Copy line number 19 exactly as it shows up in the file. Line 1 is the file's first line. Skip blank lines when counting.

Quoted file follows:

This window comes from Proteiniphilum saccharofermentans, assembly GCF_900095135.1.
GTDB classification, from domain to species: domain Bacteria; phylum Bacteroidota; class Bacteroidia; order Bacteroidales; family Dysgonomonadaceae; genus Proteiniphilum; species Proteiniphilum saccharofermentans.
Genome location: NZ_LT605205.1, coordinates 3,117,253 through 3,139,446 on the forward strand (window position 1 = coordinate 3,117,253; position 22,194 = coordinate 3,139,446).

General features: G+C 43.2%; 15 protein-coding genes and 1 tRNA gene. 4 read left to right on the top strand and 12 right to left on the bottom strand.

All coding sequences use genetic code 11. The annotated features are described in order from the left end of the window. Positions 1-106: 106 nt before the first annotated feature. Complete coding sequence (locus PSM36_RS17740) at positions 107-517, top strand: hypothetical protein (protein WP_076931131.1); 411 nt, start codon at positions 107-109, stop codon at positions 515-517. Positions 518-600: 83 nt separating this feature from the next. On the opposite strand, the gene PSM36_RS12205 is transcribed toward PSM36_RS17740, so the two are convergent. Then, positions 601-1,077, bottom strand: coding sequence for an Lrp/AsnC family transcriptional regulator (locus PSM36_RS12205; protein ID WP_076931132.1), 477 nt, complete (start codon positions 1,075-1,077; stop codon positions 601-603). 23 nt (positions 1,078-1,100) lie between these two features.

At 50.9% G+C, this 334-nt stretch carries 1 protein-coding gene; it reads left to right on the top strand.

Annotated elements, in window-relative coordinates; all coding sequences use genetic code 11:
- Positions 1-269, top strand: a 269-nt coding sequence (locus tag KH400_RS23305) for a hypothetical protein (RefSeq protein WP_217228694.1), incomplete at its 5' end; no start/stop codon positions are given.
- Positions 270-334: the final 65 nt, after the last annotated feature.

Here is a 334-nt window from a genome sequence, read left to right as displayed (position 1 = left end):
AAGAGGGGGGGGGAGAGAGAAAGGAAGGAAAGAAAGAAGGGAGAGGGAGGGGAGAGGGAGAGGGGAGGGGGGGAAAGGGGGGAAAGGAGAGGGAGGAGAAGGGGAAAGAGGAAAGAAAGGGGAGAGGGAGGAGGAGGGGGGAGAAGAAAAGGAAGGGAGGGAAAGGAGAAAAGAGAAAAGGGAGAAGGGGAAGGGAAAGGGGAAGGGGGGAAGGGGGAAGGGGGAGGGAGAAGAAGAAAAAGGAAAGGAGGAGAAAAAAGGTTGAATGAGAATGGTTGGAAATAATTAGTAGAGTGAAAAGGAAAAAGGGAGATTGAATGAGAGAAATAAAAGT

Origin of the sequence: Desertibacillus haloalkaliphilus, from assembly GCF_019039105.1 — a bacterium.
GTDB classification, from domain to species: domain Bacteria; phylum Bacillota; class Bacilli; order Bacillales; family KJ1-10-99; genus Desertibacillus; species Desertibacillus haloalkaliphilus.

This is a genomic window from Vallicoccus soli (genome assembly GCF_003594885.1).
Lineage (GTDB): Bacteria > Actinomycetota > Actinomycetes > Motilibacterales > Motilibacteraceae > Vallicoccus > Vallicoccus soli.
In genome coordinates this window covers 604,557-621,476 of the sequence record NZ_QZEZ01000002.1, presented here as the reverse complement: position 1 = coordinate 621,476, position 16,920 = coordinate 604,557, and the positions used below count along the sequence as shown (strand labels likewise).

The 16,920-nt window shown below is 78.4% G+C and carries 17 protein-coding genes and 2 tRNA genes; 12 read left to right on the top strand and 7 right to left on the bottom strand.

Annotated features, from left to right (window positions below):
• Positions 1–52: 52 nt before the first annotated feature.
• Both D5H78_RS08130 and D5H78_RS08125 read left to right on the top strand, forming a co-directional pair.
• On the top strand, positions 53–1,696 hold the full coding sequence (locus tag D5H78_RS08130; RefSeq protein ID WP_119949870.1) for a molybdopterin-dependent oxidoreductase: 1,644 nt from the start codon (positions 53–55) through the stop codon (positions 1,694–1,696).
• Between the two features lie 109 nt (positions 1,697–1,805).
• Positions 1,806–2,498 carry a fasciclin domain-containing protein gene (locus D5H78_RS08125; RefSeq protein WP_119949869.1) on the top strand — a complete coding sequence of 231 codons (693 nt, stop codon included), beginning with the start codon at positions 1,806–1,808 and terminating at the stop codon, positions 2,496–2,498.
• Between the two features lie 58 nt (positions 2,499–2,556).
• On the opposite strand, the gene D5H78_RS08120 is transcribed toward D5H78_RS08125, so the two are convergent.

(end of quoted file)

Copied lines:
• Positions 1–52: 52 nt before the first annotated feature.